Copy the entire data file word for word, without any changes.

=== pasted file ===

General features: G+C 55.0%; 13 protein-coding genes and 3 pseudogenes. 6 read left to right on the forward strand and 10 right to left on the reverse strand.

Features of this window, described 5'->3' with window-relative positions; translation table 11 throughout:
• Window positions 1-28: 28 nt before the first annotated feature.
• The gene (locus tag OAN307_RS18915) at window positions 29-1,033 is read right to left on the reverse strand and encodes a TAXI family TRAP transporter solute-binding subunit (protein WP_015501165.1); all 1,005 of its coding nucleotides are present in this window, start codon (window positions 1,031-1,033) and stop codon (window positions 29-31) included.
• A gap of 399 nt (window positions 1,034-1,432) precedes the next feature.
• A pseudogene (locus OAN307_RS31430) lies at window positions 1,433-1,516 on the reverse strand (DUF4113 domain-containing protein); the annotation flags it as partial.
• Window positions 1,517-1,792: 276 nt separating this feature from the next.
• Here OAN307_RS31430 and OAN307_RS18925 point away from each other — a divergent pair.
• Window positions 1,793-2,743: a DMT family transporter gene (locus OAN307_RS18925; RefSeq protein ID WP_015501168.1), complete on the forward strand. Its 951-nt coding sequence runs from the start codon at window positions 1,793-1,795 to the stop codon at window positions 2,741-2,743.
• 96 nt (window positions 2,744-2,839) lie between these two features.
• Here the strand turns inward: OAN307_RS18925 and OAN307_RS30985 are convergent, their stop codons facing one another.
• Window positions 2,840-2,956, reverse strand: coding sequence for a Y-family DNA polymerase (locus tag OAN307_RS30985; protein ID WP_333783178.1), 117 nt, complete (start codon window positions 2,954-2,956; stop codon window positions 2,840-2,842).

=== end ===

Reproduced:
General features: G+C 55.0%; 13 protein-coding genes and 3 pseudogenes. 6 read left to right on the forward strand and 10 right to left on the reverse strand.

Features of this window, described 5'->3' with window-relative positions; translation table 11 throughout:
• Window positions 1-28: 28 nt before the first annotated feature.
• The gene (locus tag OAN307_RS18915) at window positions 29-1,033 is read right to left on the reverse strand and encodes a TAXI family TRAP transporter solute-binding subunit (protein WP_015501165.1); all 1,005 of its coding nucleotides are present in this window, start codon (window positions 1,031-1,033) and stop codon (window positions 29-31) included.
• A gap of 399 nt (window positions 1,034-1,432) precedes the next feature.
• A pseudogene (locus OAN307_RS31430) lies at window positions 1,433-1,516 on the reverse strand (DUF4113 domain-containing protein); the annotation flags it as partial.
• Window positions 1,517-1,792: 276 nt separating this feature from the next.
• Here OAN307_RS31430 and OAN307_RS18925 point away from each other — a divergent pair.
• Window positions 1,793-2,743: a DMT family transporter gene (locus OAN307_RS18925; RefSeq protein ID WP_015501168.1), complete on the forward strand. Its 951-nt coding sequence runs from the start codon at window positions 1,793-1,795 to the stop codon at window positions 2,741-2,743.
• 96 nt (window positions 2,744-2,839) lie between these two features.
• Here the strand turns inward: OAN307_RS18925 and OAN307_RS30985 are convergent, their stop codons facing one another.
• Window positions 2,840-2,956, reverse strand: coding sequence for a Y-family DNA polymerase (locus tag OAN307_RS30985; protein ID WP_333783178.1), 117 nt, complete (start codon window positions 2,954-2,956; stop codon window positions 2,840-2,842).